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Partner PerspectivesFeb 4, 2019 | 11:00 GMT
Nigeria's Obafemi Awolowo arrives in London on May 10, 1957.
Ethnicity Blights Democratization and Nation-Building in Africa
One of the problems undermining liberal democracy in Africa is ethnicity. In fact, despite the rise of multiparty democracy on the continent, the electoral decision-making processes are often defined by vitriolic rivalries between clans and cultural groupings. While agreeing that ethnicity predates colonial Africa, its prominence today is arguably a by-product of the balkanization of Africa by European powers. The arbitrary borders created at the Berlin Conference of 1884-85 confined different ethnic groups to specific states. Many of those boundaries enclosed hundreds of diverse and independent groups with no common history, culture, language or religion.
AssessmentsAug 31, 2018 | 17:38 GMT
An aerial photograph from February 2017 shows a burnt village, believed to have been attacked by Boko Haram, in northeast Nigeria.
In Nigeria, Politics and Militancy Go Hand in Hand
Elections scheduled for February will come into focus as Nigeria enters the final quarter of 2018. President Muhammadu Buhari will be running again, though dozens of defections from his ruling All Progressives Congress (APC) party to the People's Democratic Party (PDP), the main opposition party, have altered the balance of power within the National Assembly and will test his re-election plans. And in Nigeria, politics and militancy go hand in hand, and the country's leadership at times has tacitly backed, exploited and used insecurity as a political weapon. The close connection between politics and militancy certainly will be a key factor in determining whether Buhari, a former military head of state turned civilian president, will be able to earn a second term.
AssessmentsOct 11, 2016 | 09:15 GMT
To effectively fight the endemic corruption in his country, Nigerian President Muhammadu Buhari (C) will have to overcome political opposition from the entrenched interests that profit from it.
Deconstructing Nigerian Corruption
Corruption is sapping the Nigerian state. Some estimates say the country has lost hundreds of billions of dollars to graft since its independence from Britain in 1960. If left unaddressed, corruption could cost the country an amount equal to more than 37 percent of gross domestic product by 2030, estimates by London-based accounting firm PwC show. Nigerian President Muhammadu Buhari made tackling corruption a focus of his administration since taking office in May 2015. Gauging his chances of success requires examining his country's geopolitical landscape and his two rises to power.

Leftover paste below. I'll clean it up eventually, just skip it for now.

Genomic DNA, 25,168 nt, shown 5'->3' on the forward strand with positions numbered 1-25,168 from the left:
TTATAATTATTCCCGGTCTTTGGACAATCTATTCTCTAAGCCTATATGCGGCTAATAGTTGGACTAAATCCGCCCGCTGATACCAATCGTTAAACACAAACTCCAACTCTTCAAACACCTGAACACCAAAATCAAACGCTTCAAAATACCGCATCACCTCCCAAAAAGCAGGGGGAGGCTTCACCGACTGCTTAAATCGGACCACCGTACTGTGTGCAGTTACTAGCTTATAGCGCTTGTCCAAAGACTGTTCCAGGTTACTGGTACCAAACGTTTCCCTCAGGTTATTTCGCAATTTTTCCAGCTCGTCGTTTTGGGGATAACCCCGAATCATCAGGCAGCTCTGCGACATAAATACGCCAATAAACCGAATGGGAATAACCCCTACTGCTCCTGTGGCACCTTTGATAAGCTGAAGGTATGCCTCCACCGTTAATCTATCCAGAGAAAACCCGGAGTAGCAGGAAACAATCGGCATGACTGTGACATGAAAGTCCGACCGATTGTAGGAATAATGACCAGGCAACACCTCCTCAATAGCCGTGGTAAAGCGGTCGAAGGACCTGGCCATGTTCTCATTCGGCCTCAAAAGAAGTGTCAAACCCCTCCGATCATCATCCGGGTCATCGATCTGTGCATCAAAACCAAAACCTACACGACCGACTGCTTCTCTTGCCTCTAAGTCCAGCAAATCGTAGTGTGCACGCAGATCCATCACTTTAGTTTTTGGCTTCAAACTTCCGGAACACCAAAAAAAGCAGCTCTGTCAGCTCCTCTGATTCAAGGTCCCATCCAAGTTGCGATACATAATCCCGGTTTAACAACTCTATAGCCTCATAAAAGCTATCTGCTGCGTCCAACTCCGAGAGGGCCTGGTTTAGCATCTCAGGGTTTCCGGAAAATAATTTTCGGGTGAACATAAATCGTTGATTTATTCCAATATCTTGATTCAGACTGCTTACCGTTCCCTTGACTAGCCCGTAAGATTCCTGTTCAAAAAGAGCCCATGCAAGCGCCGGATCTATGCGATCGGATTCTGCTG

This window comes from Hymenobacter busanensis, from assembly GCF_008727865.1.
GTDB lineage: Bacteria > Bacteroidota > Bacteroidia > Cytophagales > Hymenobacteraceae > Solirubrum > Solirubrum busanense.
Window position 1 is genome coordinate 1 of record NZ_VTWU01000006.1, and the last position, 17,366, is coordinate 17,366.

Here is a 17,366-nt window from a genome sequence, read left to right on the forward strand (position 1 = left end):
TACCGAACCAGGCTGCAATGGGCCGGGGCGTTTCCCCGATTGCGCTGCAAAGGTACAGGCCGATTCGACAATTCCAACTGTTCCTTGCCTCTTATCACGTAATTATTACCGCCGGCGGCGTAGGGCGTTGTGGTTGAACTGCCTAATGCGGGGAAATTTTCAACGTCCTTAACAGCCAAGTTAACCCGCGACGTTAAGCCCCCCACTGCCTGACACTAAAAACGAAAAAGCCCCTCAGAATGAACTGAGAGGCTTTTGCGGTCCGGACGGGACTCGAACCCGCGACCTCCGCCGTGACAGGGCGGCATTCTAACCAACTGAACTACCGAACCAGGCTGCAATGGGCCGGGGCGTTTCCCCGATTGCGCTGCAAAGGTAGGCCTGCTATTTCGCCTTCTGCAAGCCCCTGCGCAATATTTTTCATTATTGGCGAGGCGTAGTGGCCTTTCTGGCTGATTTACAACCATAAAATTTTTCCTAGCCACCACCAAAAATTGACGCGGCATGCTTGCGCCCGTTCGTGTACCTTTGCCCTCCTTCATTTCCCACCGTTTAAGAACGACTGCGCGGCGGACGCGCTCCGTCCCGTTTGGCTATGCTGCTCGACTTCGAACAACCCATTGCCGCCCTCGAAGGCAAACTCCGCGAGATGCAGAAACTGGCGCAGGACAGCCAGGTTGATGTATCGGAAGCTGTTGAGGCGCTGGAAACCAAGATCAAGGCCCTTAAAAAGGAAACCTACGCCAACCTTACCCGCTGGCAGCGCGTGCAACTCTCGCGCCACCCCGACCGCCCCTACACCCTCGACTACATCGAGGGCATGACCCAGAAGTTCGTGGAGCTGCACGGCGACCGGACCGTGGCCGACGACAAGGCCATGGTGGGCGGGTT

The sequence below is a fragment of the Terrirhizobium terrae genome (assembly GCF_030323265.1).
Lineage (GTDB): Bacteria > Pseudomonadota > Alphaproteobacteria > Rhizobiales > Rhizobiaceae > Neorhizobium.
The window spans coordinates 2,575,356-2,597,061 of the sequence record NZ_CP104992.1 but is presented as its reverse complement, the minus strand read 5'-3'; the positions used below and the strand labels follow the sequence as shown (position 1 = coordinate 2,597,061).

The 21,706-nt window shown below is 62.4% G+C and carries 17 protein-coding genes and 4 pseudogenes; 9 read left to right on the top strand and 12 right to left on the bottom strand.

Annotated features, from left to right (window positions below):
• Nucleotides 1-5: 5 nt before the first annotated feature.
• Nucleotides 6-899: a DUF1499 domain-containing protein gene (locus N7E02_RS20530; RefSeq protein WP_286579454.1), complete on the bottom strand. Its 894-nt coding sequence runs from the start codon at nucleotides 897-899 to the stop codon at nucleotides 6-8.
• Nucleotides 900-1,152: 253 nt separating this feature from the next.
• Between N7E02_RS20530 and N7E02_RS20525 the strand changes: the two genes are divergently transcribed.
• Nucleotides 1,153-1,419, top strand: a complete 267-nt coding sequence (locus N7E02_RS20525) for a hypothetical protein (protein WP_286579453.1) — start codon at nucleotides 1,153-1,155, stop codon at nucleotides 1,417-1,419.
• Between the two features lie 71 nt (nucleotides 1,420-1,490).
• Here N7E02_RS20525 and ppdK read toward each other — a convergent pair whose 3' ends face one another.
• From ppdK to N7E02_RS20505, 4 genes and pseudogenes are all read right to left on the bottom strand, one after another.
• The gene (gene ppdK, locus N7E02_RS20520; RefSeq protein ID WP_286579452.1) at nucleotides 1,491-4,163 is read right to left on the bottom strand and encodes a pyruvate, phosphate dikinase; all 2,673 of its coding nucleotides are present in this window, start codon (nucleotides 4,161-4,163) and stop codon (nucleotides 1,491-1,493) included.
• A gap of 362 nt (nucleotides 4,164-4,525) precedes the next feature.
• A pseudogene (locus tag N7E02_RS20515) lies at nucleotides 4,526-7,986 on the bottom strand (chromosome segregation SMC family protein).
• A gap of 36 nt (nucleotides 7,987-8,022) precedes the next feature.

AssessmentsSep 9, 2016 | 09:00 GMT
Nigerian President Muhammadu Buhari (L) talks with rival politician Atiku Abubakar in Lagos.
In Nigeria, a Familiar Debate Resurfaces
The decadeslong debate over Nigeria's political structure has been reignited once again. On Aug. 21, Ekiti state Gov. Ayodele Fayose announced his support for the idea of moving toward "true federalism," in essence calling for the further devolution of power and revenue to Nigerian states. That the ruling All Progressives Congress has turned away from the same notion is odd, Fayose added, considering that the party ran on a federalist platform in elections last year. But amending the Nigerian Constitution to allow for greater federalism would require President Muhammadu Buhari to have -- and be willing to burn through -- substantial political capital. It would also risk intensifying Nigeria's disputes about what kind of country it wants to be and how best it can reconcile its often competing goals of national unity and local autonomy.
AssessmentsMar 11, 2010 | 18:53 GMT
Nigeria: The Underlying Conflict in Jos
The underlying cause of violence in the Jos region of Nigeria is not a religious fight as much as it is a struggle between ethnicities for local political control. (With STRATFOR maps)
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